A mass protest is being held in the Italian capital, Rome, against Prime Minister Matteo Renzi's plans for labour market reform.
The turnout for the rally, organised by the largest union, the CGIL, was put at up to one million.
Mr Renzi has backed plans to loosen labour protection and make it easier for firms to fire workers.
The protesters are angry in particular at job prospects for the young - youth unemployment is at a record 44.2%.
Susanna Camusso, head of the CGIL, told the crowds: "We want work for everyone, and work with rights. This is a demonstration for those without work, without rights, those who suffer, who have no certainties for the future."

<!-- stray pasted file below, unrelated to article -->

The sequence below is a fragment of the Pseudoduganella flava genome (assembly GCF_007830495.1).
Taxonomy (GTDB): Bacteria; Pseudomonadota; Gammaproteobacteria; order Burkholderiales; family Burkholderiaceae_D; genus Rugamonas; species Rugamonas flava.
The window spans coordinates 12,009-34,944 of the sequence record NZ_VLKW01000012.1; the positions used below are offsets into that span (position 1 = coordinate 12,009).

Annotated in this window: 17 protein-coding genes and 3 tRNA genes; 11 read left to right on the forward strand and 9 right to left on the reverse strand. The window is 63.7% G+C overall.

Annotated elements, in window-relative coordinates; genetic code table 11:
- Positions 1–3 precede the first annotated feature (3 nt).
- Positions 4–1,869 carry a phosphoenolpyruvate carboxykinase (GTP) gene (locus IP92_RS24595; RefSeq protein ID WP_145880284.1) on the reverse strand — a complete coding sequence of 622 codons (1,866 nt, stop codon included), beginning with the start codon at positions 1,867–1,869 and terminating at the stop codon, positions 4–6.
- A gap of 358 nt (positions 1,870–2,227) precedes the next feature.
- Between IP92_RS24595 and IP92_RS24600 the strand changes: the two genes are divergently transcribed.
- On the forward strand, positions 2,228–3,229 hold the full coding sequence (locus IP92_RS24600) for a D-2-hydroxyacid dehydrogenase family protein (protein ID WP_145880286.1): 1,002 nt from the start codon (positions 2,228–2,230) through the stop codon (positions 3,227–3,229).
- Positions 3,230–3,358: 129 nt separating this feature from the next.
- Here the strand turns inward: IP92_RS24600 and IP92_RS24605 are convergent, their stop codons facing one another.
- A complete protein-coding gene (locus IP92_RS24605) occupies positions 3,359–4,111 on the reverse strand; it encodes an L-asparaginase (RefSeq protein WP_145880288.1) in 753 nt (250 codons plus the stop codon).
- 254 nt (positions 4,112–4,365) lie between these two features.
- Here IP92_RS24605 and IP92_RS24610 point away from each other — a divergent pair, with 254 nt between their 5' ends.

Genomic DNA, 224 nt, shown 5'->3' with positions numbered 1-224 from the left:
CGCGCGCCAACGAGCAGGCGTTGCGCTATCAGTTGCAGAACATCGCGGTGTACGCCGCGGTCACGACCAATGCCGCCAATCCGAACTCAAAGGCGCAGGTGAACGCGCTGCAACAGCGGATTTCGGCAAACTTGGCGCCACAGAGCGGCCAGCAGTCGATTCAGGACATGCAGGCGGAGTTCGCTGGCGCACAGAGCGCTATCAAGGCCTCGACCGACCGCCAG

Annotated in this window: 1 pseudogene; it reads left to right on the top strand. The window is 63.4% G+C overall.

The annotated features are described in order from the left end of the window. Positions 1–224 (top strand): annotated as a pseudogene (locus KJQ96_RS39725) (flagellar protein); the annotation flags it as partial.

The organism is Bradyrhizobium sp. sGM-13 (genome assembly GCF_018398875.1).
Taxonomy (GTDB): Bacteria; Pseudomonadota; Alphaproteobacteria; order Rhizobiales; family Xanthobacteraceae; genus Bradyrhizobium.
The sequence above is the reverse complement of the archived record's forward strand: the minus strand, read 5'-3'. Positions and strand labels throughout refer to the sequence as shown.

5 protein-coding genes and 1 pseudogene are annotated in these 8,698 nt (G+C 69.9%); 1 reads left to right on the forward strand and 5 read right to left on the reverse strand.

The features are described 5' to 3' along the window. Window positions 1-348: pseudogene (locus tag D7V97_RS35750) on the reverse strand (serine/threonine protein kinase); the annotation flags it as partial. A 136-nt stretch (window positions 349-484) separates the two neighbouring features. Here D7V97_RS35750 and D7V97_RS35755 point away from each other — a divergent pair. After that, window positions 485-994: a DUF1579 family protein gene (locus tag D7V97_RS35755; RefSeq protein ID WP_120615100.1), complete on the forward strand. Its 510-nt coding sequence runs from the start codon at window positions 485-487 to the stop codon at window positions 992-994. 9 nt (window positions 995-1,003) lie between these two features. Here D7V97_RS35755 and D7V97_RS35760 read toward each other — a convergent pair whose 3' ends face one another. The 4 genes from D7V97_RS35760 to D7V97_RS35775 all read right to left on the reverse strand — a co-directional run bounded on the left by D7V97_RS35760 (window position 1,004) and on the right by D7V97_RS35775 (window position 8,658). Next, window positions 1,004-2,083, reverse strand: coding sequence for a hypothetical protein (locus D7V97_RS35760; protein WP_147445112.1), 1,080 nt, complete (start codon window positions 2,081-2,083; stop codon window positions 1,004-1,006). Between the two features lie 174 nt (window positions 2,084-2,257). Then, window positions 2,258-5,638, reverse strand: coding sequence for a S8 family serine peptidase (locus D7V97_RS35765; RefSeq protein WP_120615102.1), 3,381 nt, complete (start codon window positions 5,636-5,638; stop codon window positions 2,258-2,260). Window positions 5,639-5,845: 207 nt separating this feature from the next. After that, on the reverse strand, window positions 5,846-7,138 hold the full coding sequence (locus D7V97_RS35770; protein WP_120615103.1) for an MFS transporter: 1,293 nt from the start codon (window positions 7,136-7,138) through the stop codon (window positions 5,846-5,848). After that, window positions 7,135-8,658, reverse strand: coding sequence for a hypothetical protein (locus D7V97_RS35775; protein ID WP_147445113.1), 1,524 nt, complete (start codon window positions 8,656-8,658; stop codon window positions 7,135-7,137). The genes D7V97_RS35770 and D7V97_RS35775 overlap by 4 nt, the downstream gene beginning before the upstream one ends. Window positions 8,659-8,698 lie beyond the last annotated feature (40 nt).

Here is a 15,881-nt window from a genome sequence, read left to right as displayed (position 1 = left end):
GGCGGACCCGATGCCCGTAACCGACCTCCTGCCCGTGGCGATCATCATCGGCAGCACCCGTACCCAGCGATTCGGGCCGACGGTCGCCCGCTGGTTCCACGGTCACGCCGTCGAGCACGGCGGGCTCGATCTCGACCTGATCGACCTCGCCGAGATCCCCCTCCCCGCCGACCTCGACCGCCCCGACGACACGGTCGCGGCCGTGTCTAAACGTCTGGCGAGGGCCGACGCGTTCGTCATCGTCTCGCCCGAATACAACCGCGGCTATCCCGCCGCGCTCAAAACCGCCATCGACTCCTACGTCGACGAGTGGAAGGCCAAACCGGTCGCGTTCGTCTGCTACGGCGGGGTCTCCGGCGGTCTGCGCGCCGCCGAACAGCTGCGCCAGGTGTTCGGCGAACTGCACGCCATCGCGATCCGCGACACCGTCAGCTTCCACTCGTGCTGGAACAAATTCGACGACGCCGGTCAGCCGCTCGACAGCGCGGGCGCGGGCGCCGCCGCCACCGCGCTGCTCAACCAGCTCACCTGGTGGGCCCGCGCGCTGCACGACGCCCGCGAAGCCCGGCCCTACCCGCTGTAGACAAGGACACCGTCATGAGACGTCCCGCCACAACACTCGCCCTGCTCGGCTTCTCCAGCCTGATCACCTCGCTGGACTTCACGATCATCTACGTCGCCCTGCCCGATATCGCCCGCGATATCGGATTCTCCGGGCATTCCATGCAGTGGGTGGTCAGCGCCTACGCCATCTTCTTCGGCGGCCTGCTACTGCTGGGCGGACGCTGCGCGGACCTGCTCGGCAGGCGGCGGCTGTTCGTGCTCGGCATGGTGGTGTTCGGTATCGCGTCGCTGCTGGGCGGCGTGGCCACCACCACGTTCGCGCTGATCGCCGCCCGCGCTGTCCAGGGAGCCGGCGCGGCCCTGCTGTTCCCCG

She added: "We are here and we're not going away. We will strike, and use all our strength to fight to change this government's policies."
Ms Renzi's centre-left Democratic Party (PD) is by no means united on the central provision of the reform - Article 18, which protects the unfairly dismissed.
Mr Renzi wants workers to earn job protection and benefits over a period of time.
Deputy Prime Minister Angelino Alfano defended the government's plans: "CGIL is protesting against a reform which aims to create work. It is protesting to defend the past, but we want to build a future for our young people."
Italy came close to its third recession in six years last month.
Its economic output has contracted by 9% since 2007.